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Citation Context ... of groupware applications and the need of doing it securely. Since key distribution is the cornerstone of secure group communication, it has naturally received a lot of attention. (See, for example: =-=[2]-=-, [3], [4], [5], [6], [7], [8], [9].) Unfortunately some of the results are of only theoretical interest, while the security of some others remains unproven. In this paper we consider a class of proto... |

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Citation Context ...ition and member deletion protocols for GDH.2 and GDH.3. (GDH.1 does not lend itself to efficient construction of such protocols.) For a more general solution to the secure group membership see, e.g. =-=[13]-=-. 3.5.1 Member Addition The main security requirement of member addition is the secrecy of the previous group keys with respect to both outsiders and new group members. In GDH.2 this can be achieved a... |

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Citation Context ...are applications and the need of doing it securely. Since key distribution is the cornerstone of secure group communication, it has naturally received a lot of attention. (See, for example: [2], [3], =-=[4]-=-, [5], [6], [7], [8], [9].) Unfortunately some of the results are of only theoretical interest, while the security of some others remains unproven. In this paper we consider a class of protocols that ... |

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- 1991
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Citation Context ... the need of doing it securely. Since key distribution is the cornerstone of secure group communication, it has naturally received a lot of attention. (See, for example: [2], [3], [4], [5], [6], [7], =-=[8], [9].) Un-=-fortunately some of the results are of only theoretical interest, while the security of some others remains unproven. In this paper we consider a class of protocols that we call "natural" ex... |

6 |
The Design Of A Conference Key Distribution System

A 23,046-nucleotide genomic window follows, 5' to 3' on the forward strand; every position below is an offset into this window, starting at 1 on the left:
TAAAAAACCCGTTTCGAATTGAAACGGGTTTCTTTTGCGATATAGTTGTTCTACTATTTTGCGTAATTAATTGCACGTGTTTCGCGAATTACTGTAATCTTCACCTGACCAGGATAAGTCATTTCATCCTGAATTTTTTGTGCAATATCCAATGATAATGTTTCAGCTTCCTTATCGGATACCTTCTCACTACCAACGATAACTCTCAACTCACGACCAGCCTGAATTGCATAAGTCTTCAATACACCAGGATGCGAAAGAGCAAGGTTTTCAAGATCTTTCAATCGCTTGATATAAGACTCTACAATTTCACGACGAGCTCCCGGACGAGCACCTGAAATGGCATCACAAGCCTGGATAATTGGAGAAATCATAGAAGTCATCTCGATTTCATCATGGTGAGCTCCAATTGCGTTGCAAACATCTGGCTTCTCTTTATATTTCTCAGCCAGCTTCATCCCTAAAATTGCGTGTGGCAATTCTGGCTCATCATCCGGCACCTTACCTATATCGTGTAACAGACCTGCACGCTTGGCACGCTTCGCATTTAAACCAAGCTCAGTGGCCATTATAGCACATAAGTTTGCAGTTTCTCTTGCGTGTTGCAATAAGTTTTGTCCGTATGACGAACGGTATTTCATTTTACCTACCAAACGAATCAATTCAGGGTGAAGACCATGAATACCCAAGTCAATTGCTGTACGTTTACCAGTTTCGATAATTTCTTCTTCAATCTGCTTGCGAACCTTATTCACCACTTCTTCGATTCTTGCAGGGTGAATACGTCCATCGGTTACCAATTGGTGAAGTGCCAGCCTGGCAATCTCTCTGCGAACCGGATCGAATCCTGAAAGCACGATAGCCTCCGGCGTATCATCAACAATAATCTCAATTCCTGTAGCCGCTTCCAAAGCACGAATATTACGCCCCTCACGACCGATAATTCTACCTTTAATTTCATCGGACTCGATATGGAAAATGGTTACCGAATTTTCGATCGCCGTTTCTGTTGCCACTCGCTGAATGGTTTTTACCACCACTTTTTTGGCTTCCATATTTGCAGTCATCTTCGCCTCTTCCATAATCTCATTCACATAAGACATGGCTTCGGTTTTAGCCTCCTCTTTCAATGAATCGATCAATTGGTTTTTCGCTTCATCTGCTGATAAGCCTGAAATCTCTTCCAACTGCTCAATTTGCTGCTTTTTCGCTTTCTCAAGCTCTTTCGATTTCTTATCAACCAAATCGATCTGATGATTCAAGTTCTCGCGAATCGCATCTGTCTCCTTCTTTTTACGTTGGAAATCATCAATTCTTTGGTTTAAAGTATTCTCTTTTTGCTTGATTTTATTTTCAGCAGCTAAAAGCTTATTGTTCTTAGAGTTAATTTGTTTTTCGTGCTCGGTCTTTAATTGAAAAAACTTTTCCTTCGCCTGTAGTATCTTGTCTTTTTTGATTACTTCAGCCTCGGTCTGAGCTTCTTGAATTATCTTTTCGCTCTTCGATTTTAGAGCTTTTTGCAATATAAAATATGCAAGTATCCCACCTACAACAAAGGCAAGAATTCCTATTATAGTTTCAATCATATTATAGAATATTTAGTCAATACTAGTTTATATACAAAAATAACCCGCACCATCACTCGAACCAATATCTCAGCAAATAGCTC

- Chang, Wu, et al.
- 1992
(Show Context)
Citation Context ...ations and the need of doing it securely. Since key distribution is the cornerstone of secure group communication, it has naturally received a lot of attention. (See, for example: [2], [3], [4], [5], =-=[6], [7]-=-, [8], [9].) Unfortunately some of the results are of only theoretical interest, while the security of some others remains unproven. In this paper we consider a class of protocols that we call "n... |

6 |
Methods of multi-party cryptographic key establishment
- Just
- 1994
(Show Context)
Citation Context ...s and the need of doing it securely. Since key distribution is the cornerstone of secure group communication, it has naturally received a lot of attention. (See, for example: [2], [3], [4], [5], [6], =-=[7], [8]-=-, [9].) Unfortunately some of the results are of only theoretical interest, while the security of some others remains unproven. In this paper we consider a class of protocols that we call "natura... |

3 |
Quantum Conference Key Distribution Systems
- Mu, Zheng, et al.
- 1994
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Citation Context ...pplications and the need of doing it securely. Since key distribution is the cornerstone of secure group communication, it has naturally received a lot of attention. (See, for example: [2], [3], [4], =-=[5]-=-, [6], [7], [8], [9].) Unfortunately some of the results are of only theoretical interest, while the security of some others remains unproven. In this paper we consider a class of protocols that we ca... |